ZIMSEC O Level Geography Notes: Deflation Hollows
- Are also known as closed hollows or blowouts.
- These are enclosed depressions caused by wind erosion.
- In deserts the wind erodes loose material from flat areas which have, uncemented sediments such as those occurring in tropical deserts.
- Deflation hollows develop in areas where the transported materials is deposited.
- As already mentioned deposition occurs when the wind meets with an impediment.
- Deflation hollows are usually formed on surfaces patches where the protective vegetative cover has been lost for example due to human activities or periods of extended droughts.
- Since that portion becomes unprotected the the wind deflates and scours continuously at relatively unconsolidated material,
- The material is deposited on the edges of the hollow that are still protected by vegetation such as marram grass.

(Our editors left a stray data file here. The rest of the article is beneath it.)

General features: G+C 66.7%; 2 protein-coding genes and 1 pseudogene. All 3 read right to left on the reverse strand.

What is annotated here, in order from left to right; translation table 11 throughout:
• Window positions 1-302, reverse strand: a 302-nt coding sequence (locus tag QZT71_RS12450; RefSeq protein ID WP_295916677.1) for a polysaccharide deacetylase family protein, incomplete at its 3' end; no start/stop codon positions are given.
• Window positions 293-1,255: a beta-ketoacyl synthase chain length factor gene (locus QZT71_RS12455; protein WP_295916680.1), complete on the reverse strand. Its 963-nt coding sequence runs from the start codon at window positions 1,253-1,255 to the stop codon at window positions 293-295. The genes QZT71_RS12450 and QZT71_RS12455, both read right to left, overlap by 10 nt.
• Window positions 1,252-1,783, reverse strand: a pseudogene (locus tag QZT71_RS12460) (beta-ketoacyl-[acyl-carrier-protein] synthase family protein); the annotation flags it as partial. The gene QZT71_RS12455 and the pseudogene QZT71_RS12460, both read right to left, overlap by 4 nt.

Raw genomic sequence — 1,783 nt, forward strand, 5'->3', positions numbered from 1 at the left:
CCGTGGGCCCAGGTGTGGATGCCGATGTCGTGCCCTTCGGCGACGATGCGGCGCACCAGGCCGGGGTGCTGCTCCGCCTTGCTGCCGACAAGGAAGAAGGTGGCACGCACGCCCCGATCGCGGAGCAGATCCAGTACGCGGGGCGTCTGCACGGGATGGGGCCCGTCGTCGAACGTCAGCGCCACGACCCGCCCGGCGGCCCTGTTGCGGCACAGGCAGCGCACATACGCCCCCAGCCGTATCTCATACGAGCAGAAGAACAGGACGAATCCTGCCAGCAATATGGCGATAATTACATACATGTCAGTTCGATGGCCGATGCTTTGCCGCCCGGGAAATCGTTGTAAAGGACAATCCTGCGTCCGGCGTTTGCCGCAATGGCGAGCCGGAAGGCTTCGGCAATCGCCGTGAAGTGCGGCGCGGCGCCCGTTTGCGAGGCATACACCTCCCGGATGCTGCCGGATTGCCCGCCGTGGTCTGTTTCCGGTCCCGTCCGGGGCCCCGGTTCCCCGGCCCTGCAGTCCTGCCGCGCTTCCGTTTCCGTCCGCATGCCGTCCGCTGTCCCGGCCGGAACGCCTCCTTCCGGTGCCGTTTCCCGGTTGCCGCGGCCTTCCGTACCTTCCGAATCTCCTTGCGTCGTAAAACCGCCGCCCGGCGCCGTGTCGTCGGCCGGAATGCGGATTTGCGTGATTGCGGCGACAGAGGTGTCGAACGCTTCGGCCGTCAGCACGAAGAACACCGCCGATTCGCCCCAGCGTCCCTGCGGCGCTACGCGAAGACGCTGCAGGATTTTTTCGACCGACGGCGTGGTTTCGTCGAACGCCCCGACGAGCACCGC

- The removal of the fine particles the lowering of the landform leads to the formation of a depression.
- An example is the Qattara Depression
- Sometimes water that falls in these depression hollows during freak storms collects to form pools in the midst of deserts providing an essential source of water for local ecosystems, animals and humans and their activities.
- If an area is eroded down to the water table, further deflation is prevented unless the water table is also lowered by evaporation.
- Some oases in the Sahara were formed in this manner and may be below sea level.
- Dunes are made from sand that is deposited at the leeward side of the wind.
- Some deflation hollows may be formed in part due to the presence of faults within the rocks which are exploited and widened by weathering and the regolith removed by wind erosion.
- Note note all oasis are formed by deflation some are naturally occurring springs and some result as a result of freak storms and the underlying geological rocks limiting the amount of infiltration.
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